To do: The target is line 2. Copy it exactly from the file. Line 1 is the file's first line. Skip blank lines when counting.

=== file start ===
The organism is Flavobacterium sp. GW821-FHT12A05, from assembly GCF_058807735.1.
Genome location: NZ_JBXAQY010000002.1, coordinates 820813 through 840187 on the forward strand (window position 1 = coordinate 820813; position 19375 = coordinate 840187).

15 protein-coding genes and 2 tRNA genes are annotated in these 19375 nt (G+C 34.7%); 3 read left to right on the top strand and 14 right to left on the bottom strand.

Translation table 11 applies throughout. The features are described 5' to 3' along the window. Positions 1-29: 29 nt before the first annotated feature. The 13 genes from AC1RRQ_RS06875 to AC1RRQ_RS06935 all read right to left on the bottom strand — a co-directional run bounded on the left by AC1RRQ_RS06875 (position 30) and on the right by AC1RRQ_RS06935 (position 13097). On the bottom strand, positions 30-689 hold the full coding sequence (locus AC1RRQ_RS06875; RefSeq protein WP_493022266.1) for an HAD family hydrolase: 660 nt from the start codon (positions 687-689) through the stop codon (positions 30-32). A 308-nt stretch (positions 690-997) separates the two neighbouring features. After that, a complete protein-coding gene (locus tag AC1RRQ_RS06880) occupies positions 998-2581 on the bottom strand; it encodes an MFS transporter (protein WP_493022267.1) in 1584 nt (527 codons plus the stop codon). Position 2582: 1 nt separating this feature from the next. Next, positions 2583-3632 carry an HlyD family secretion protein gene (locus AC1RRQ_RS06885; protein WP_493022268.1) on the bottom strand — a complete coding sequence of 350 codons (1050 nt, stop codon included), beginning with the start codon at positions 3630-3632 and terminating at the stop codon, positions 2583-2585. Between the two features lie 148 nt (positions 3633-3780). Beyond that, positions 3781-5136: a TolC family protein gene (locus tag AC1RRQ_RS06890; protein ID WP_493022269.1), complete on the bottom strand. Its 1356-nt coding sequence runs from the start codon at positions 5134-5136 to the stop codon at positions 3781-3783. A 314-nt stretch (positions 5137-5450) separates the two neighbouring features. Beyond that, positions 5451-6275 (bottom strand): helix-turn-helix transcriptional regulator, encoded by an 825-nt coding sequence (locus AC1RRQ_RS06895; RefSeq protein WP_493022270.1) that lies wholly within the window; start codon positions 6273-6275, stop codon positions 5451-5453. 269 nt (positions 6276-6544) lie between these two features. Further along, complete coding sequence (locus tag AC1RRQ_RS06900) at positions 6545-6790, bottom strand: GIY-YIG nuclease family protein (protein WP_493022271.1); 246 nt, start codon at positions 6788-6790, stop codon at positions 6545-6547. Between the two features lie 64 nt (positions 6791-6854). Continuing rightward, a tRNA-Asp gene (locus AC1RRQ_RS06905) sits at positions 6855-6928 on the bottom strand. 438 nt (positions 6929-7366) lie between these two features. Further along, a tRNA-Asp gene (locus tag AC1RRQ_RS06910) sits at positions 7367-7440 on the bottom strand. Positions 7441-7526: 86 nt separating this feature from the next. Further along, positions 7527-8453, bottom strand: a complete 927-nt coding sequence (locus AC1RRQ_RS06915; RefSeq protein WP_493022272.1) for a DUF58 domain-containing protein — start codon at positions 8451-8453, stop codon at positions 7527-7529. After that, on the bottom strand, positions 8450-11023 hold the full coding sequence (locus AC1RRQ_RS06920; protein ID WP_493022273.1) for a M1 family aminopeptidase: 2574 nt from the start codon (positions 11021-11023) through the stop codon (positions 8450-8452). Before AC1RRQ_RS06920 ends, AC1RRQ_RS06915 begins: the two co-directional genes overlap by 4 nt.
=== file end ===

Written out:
Genome location: NZ_JBXAQY010000002.1, coordinates 820813 through 840187 on the forward strand (window position 1 = coordinate 820813; position 19375 = coordinate 840187).